Ike Ude Sees Spirituality in the Sartorial, Lady Diana in Paris Hilton-------
Style File [Editor's note: Great name!] is the well-deserved title for the collection of 55 stylemakers compiled by aRUDE magazine editor and consummate art-world dandy Iké Udé. “When you look at an urban landscape, it is a pleasure to see someone dressed as immaculately as Iké Udé,” proclaims Diane Pernet, whose own iconic, romantic style is featured in Udé’s fashion tome. The handsome Collins Design volume includes profiles of such aesthetic pioneers as John Galliano, Carolina Herrera, Victoire de Castellane, André Leon Talley, Francesco Clemente, and Diane von Furstenberg, along with portraits by Francesco Scavullo, Timothy Greenfield-Sanders, Seydou Keïta, and Maripol. (There’s also an essay by Style.com blogger Nicholas Boston about Style.com contributor Scott Schuman.) Also included is an exegesis of the layers of influence comprising Udé’s own striking look. In striking contrast to this ode to timeless style, Udé will show a series of paintings, sculptures, and photographs in December and January that deconstruct the allure of Zeitgeist kitty Paris Hilton at Chelsea’s Stux Gallery. Tonight, Diane von Furstenberg hosts a launch for the book, but here Udé takes a moment to chat with Style.com about the unique ingredients for true sartorial greatness.
How did you decide whom to include or exclude in your book?
Each person in my book is, relatively speaking, an arbiter of style that I’ve known and studied for a while. This book is not for those who make an effort to dress up fashionably on special occasions. Rather, it is a collection of men and women with an innate, effortless gift of style and who make it a constant practice.
Besides providing insight into their personal aesthetic values, how much do you think these peoples’ styles can say about their character?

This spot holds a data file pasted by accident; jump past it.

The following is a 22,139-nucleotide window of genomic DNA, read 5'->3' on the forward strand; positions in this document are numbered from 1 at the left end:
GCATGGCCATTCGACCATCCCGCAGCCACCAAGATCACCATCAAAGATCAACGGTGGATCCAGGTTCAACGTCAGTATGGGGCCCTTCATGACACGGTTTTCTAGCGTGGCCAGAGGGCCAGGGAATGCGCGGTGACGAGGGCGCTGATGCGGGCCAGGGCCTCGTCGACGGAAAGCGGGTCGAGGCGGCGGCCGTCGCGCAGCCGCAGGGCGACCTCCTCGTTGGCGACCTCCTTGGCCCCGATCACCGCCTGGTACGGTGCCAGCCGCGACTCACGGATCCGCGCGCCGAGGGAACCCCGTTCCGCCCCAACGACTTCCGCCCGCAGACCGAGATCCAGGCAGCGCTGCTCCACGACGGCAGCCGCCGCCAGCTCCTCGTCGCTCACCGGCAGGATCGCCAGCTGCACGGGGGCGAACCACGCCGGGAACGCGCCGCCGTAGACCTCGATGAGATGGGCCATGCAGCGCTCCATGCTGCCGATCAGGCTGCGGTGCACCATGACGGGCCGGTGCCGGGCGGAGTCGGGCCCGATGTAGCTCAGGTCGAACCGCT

A lot, I think, in that they are rarely confused or ever mistaken with the merely or archly fashionable.
Some of your subjects embody extreme style, but there are some who sport more subtle looks. Was it more difficult to settle on the less obvious candidates?
In charting the rich territory of style, I was also keenly aware that it is not only a most profoundly varied space but highly nuanced as well. Thus it was pertinent for me to chart from the extreme to the indeterminate shades of style.
You’ve included numerous photos and a profile of yourself. How do you relate your personal style to your role an artist and critic of others’ style?
There are select albums in the book that each denote a particular sense of style. Mine, which appropriately represents the Dandy Album, came from a 2003 exhibition, Make Life Beautiful: The Dandy in Photography, a Brighton Photo Biennial project at the Brighton Museum and Art Gallery, in Brighton, England. And as you may well know, I’m also known for my self-portraits.
Paris Hilton is not included in your pantheon of style icons, and yet you’ve curated a show that hinges on her status as an icon. What do you consider her significance in the world of style?
Paris Hilton is a media icon, a tabloid sensation that has such a massive influence on teenagers, especially teenage girls. She is not proper material for my book on style. She is of course a fashionable star, which is not the same as [a stylish one].
What is the distinction between being fashionable and being stylish?
There is a certain neurosis—an inevitable fatigue and a cyclical high and low—that goes with being fashionable. To be fashionable on one hand is to be unfashionable on the other; they’re two sides of the same coin. In contrast, style is a sartorial equivalent of owning one’s sovereignty —devised, understood, and defined by and for one.
The exhibition’s press release states that Paris Hilton is America’s Princess Diana. But Diana was considered morally as well as aesthetically exemplary. Hilton is the opposite. Can you explain the comparison?
The only major distinctions between Princess Diana and Paris Hilton are geography and marriage; otherwise, there is not much that distinguishes them. They are both anti-intellectual, given to populism, and obsessed with tabloids, paparazzi, and sex. Diana wasn’t sophisticated enough for the House of Windsor. Look whom she divorced and whom she nearly married and died with: the former, Prince Charles, is a dandy/aesthete; the latter, Dodi [Al Fayed], is a rich, vulgar playboy. In fact, one can argue that Paris Hilton is far smarter than Diana, considering Miss Hilton’s business acumen and yearly revenue. Let’s not even get into any moral discourse regarding these two. Neither make the grade in the moral department any more than the rest of us. —Ana Finel Honigman